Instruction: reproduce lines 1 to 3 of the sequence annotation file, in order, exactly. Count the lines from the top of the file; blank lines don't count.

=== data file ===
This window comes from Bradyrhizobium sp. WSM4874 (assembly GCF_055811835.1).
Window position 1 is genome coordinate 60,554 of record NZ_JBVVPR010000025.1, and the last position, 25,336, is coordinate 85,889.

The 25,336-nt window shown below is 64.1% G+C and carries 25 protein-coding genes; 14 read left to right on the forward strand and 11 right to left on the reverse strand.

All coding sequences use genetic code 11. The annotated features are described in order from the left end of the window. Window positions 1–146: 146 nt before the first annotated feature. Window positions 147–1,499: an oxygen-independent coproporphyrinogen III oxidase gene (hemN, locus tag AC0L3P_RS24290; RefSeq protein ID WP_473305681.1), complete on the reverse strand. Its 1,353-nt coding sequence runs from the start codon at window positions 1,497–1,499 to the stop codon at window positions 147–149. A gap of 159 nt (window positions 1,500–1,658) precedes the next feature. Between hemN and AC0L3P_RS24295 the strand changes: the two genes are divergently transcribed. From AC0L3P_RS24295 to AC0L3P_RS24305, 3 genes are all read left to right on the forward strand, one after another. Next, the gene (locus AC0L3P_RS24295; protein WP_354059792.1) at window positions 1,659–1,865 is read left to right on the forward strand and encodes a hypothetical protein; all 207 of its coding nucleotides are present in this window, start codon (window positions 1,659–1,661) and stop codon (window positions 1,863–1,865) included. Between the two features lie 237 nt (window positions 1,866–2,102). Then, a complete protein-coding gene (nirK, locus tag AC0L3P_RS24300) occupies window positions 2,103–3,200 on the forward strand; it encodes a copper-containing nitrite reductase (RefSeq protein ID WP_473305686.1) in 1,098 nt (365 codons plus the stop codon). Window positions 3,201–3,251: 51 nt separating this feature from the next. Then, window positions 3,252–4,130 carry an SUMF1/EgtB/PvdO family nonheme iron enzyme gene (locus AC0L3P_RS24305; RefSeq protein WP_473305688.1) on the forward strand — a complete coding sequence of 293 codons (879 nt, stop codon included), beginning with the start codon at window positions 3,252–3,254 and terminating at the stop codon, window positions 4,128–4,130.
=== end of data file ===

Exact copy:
This window comes from Bradyrhizobium sp. WSM4874 (assembly GCF_055811835.1).
Window position 1 is genome coordinate 60,554 of record NZ_JBVVPR010000025.1, and the last position, 25,336, is coordinate 85,889.

The 25,336-nt window shown below is 64.1% G+C and carries 25 protein-coding genes; 14 read left to right on the forward strand and 11 right to left on the reverse strand.